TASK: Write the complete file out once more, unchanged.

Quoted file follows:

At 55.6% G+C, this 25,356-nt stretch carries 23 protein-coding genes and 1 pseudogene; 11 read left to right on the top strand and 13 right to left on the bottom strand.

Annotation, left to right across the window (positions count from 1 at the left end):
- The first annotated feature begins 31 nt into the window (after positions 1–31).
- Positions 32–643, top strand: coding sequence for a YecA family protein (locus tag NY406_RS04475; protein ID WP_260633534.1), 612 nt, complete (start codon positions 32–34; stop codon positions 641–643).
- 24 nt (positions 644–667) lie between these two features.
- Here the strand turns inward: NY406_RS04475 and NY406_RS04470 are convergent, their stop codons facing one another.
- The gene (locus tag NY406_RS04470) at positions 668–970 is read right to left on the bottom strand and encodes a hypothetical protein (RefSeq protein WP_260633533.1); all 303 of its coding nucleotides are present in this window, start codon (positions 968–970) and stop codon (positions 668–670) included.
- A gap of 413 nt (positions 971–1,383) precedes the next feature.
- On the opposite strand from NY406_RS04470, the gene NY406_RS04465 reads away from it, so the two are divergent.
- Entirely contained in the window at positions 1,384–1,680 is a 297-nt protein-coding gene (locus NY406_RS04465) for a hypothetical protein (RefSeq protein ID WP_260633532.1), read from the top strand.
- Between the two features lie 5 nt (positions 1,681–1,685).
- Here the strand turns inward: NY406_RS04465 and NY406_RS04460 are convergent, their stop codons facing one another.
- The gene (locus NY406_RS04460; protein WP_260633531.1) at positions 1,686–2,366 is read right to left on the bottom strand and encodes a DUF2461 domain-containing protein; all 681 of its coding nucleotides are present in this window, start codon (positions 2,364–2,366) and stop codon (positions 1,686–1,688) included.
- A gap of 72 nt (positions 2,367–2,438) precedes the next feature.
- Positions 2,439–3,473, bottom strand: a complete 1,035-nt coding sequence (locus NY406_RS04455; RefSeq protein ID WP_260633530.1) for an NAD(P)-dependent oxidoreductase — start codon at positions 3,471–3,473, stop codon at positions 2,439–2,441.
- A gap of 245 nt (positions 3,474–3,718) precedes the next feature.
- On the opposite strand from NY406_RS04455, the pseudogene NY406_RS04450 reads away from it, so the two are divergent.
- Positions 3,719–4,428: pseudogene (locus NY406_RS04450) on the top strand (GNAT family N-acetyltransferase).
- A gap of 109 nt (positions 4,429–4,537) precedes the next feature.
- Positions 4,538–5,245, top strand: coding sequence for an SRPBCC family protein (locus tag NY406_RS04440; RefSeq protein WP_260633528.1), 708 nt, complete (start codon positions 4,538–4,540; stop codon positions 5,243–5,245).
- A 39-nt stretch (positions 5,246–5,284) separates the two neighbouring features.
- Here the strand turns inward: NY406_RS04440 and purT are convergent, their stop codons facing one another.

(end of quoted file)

At 55.6% G+C, this 25,356-nt stretch carries 23 protein-coding genes and 1 pseudogene; 11 read left to right on the top strand and 13 right to left on the bottom strand.

Annotation, left to right across the window (positions count from 1 at the left end):
- The first annotated feature begins 31 nt into the window (after positions 1–31).
- Positions 32–643, top strand: coding sequence for a YecA family protein (locus tag NY406_RS04475; protein ID WP_260633534.1), 612 nt, complete (start codon positions 32–34; stop codon positions 641–643).
- 24 nt (positions 644–667) lie between these two features.
- Here the strand turns inward: NY406_RS04475 and NY406_RS04470 are convergent, their stop codons facing one another.
- The gene (locus tag NY406_RS04470) at positions 668–970 is read right to left on the bottom strand and encodes a hypothetical protein (RefSeq protein WP_260633533.1); all 303 of its coding nucleotides are present in this window, start codon (positions 968–970) and stop codon (positions 668–670) included.
- A gap of 413 nt (positions 971–1,383) precedes the next feature.
- On the opposite strand from NY406_RS04470, the gene NY406_RS04465 reads away from it, so the two are divergent.
- Entirely contained in the window at positions 1,384–1,680 is a 297-nt protein-coding gene (locus NY406_RS04465) for a hypothetical protein (RefSeq protein ID WP_260633532.1), read from the top strand.
- Between the two features lie 5 nt (positions 1,681–1,685).
- Here the strand turns inward: NY406_RS04465 and NY406_RS04460 are convergent, their stop codons facing one another.
- The gene (locus NY406_RS04460; protein WP_260633531.1) at positions 1,686–2,366 is read right to left on the bottom strand and encodes a DUF2461 domain-containing protein; all 681 of its coding nucleotides are present in this window, start codon (positions 2,364–2,366) and stop codon (positions 1,686–1,688) included.
- A gap of 72 nt (positions 2,367–2,438) precedes the next feature.
- Positions 2,439–3,473, bottom strand: a complete 1,035-nt coding sequence (locus NY406_RS04455; RefSeq protein ID WP_260633530.1) for an NAD(P)-dependent oxidoreductase — start codon at positions 3,471–3,473, stop codon at positions 2,439–2,441.
- A gap of 245 nt (positions 3,474–3,718) precedes the next feature.
- On the opposite strand from NY406_RS04455, the pseudogene NY406_RS04450 reads away from it, so the two are divergent.
- Positions 3,719–4,428: pseudogene (locus NY406_RS04450) on the top strand (GNAT family N-acetyltransferase).
- A gap of 109 nt (positions 4,429–4,537) precedes the next feature.
- Positions 4,538–5,245, top strand: coding sequence for an SRPBCC family protein (locus tag NY406_RS04440; RefSeq protein WP_260633528.1), 708 nt, complete (start codon positions 4,538–4,540; stop codon positions 5,243–5,245).
- A 39-nt stretch (positions 5,246–5,284) separates the two neighbouring features.
- Here the strand turns inward: NY406_RS04440 and purT are convergent, their stop codons facing one another.